Abstract: We study the sustainability of sovereign debt accumulation in 15 OECD countries using quarterly data from 1980 to 2010 with a focus on how and in what countries debt sustainability changed after the commencement of the Euro Convergence Criteria in 1997 as well as after the financial meltdown in 2007. We define sustainability as the validity of the inter-temporal budget constraint of the government and test a sufficient condition motivated by Bohn (1998) using single-country and pooled regressions. We find evidence that the Euro Convergence Criteria contributed to the sustainability of debt accumulation. Further, while the yield spreads suggest the debt crisis is a problem of the southern Euro countries, we find a lack of debt sustainability for Greece, Portugal and France but not for Italy and Spain. In terms of debt sustainability, the crisis adversely affected primarily stand-alone countries rather than members of the European Monetary Union. Nevertheless, yield spreads increased more in the southern countries of the monetary union than in stand-alone countries. Our results support the view that countries within a monetary union are more prone to investors' sentiments than stand-alone countries.
    Keywords: sovereign debt, sustainability, debt crisis, bounds testing approach, pooled mean-group estimator
    JEL: H62 H63 E60
    Date: 2013
  4. By: Gabriela Lopes de Castro; José R. Maria; Ricardo Mourinho Félix; Cláudia Braz
    Abstract: Population ageing is a key trend in Western economies. The impact of this trend will be widespread, affecting investment and saving decisions over the next decades, and represents a major challenge to policymakers. Debt sustainability issues in euro area economies may (re)emerge, particularly given the pay-as-you-go nature of most public pension systems. In a decentralised fiscal policy framework, ageing and the respective policy response might intensify the latent macroeconomic imbalances that underlie the ongoing sovereign debt crisis. In this paper, we include a stylised pension system in an open economy New-Keynesian general equilibrium model with non-Ricardian agents. The model is used to assess the macroeconomic impacts of ageing in a small euro area economy. The results suggest that the impact can be significant, depending on the magnitude and pace of the ageing dynamics, the existing rules for social benefits and the policy response. It can be inferred from the results that supranational policy coordination at euro area level is crucial to foster economic and financial stability.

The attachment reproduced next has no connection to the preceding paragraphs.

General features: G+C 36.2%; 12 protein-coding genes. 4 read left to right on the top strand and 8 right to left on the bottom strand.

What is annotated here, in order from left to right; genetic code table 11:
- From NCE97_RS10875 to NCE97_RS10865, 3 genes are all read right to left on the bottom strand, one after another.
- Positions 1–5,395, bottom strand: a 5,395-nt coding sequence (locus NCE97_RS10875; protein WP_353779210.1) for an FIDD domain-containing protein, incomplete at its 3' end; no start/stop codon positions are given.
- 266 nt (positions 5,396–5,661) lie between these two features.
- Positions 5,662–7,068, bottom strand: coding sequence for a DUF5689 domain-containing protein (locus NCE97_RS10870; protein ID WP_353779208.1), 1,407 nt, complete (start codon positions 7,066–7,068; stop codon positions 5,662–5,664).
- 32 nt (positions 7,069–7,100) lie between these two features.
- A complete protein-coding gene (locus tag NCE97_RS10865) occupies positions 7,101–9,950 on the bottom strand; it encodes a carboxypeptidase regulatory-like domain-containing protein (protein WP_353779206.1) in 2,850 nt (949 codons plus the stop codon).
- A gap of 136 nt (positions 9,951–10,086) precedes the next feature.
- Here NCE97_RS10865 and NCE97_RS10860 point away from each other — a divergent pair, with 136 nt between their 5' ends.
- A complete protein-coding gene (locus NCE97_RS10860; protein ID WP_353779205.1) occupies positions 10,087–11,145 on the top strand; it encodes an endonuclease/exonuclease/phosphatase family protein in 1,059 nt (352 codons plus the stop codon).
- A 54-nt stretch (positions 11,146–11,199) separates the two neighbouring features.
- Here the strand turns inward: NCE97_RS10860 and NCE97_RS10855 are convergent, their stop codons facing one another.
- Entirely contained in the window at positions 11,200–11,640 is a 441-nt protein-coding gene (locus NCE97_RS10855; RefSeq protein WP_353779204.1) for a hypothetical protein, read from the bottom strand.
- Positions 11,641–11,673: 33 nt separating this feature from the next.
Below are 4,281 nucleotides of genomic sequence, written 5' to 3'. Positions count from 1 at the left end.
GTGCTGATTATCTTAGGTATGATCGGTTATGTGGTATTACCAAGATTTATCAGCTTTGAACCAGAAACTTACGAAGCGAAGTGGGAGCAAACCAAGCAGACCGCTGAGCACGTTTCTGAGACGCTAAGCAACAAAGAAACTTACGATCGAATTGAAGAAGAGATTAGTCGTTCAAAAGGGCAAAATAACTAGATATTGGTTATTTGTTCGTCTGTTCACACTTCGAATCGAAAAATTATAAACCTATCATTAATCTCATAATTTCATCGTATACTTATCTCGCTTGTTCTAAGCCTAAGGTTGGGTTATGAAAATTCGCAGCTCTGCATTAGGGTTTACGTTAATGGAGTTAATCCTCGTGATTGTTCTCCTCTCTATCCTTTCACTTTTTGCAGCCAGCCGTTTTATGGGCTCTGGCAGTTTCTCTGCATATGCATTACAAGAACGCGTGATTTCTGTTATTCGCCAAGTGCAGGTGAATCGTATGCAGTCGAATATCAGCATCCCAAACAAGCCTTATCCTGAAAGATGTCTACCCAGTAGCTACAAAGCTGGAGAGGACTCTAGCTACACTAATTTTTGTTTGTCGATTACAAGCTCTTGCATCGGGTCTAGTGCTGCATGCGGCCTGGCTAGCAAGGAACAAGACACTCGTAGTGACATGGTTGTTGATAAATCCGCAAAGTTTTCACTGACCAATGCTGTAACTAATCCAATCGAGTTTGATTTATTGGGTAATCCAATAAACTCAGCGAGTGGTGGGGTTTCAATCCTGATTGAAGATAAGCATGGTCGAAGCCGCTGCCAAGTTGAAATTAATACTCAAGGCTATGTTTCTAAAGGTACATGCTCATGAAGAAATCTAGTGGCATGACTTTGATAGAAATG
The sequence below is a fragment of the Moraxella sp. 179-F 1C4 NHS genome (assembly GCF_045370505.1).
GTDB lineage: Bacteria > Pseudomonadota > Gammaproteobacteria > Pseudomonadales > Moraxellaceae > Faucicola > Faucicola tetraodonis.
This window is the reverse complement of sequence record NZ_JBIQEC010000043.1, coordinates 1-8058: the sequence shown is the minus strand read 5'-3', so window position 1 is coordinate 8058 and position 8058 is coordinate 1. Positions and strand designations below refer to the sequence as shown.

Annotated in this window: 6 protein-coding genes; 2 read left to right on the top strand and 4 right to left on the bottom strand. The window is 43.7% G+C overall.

JEL: E62 F41 H62 J11
    Date: 2013
  5. By: Raphael A. Auer (Swiss National Bank)
    Abstract: What are the drivers of the large Target2 (T2) balances that have emerged in the European Monetary Union since the start of the financial crisis in 2007? This paper examines the extent to which the evolution of national T2 balances can be statistically associated with cross-border private capital flows and current account (CA) balances. In a quarterly panel spanning the years 1999 to 2012 and twelve countries, it is shown that while the CA and the evolution of T2 balances were unrelated until the start of the 2007 financial crisis, since then, the relation between these two variables has become statistically significant and economically sizeable. This reflects the “sudden stop” to private sector capital that funded CA imbalances beforehand. I next examine how different types of private capital flows have evolved over the last years and how this can be related to the evolution of T2 balances, finding some deposit flight by private customers, a substantial retrenchment of cross-border interbank lending, and also an increase of bank’s holdings of high-quality sovereign debt. My first conclusion from this analysis is that since T2 imbalances were caused by a sudden stop and are unlikely to grow without bounds since Euro area CA imbalances are currently diminishing at a rapid pace, there is no evidence that the institutional setup of the European Monetary Union needs to be reformed fundamentally. My second conclusion relates to how the current system transfers risks across the currency union, both in terms of risk transfer from T2 debtor to T2 creditor nations and in terms of risk transfer from the private sector to the public sector within T2 creditor nations. I evaluate existing reform proposals in the light of these risk transfers.
    Date: 2013–03
  6. By: Renaud Thillaye